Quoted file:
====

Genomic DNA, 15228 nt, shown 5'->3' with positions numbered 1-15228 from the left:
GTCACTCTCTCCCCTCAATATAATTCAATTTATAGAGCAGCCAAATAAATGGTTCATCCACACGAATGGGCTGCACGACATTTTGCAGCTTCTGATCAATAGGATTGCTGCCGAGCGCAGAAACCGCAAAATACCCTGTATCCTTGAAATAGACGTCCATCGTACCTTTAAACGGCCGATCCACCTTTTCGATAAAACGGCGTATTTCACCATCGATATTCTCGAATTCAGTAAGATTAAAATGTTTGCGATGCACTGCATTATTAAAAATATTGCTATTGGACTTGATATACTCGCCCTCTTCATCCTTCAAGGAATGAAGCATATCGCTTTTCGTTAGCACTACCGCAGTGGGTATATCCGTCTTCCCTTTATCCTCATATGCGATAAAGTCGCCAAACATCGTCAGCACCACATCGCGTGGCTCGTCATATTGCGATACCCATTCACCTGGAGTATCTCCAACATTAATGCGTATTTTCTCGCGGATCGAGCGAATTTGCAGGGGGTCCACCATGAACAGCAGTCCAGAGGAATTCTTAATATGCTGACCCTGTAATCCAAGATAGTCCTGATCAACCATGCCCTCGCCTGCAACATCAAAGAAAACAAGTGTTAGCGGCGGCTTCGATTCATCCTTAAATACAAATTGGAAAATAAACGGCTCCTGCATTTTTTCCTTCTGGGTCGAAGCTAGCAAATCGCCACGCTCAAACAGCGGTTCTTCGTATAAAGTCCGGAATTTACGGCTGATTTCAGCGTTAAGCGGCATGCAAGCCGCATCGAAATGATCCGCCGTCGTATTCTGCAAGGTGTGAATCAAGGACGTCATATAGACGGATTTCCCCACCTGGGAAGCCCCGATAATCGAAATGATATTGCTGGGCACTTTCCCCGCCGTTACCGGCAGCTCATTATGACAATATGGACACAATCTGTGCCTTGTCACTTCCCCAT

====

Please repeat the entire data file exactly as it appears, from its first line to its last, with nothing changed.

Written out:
Genomic DNA, 15228 nt, shown 5'->3' with positions numbered 1-15228 from the left:
GTCACTCTCTCCCCTCAATATAATTCAATTTATAGAGCAGCCAAATAAATGGTTCATCCACACGAATGGGCTGCACGACATTTTGCAGCTTCTGATCAATAGGATTGCTGCCGAGCGCAGAAACCGCAAAATACCCTGTATCCTTGAAATAGACGTCCATCGTACCTTTAAACGGCCGATCCACCTTTTCGATAAAACGGCGTATTTCACCATCGATATTCTCGAATTCAGTAAGATTAAAATGTTTGCGATGCACTGCATTATTAAAAATATTGCTATTGGACTTGATATACTCGCCCTCTTCATCCTTCAAGGAATGAAGCATATCGCTTTTCGTTAGCACTACCGCAGTGGGTATATCCGTCTTCCCTTTATCCTCATATGCGATAAAGTCGCCAAACATCGTCAGCACCACATCGCGTGGCTCGTCATATTGCGATACCCATTCACCTGGAGTATCTCCAACATTAATGCGTATTTTCTCGCGGATCGAGCGAATTTGCAGGGGGTCCACCATGAACAGCAGTCCAGAGGAATTCTTAATATGCTGACCCTGTAATCCAAGATAGTCCTGATCAACCATGCCCTCGCCTGCAACATCAAAGAAAACAAGTGTTAGCGGCGGCTTCGATTCATCCTTAAATACAAATTGGAAAATAAACGGCTCCTGCATTTTTTCCTTCTGGGTCGAAGCTAGCAAATCGCCACGCTCAAACAGCGGTTCTTCGTATAAAGTCCGGAATTTACGGCTGATTTCAGCGTTAAGCGGCATGCAAGCCGCATCGAAATGATCCGCCGTCGTATTCTGCAAGGTGTGAATCAAGGACGTCATATAGACGGATTTCCCCACCTGGGAAGCCCCGATAATCGAAATGATATTGCTGGGCACTTTCCCCGCCGTTACCGGCAGCTCATTATGACAATATGGACACAATCTGTGCCTTGTCACTTCCCCAT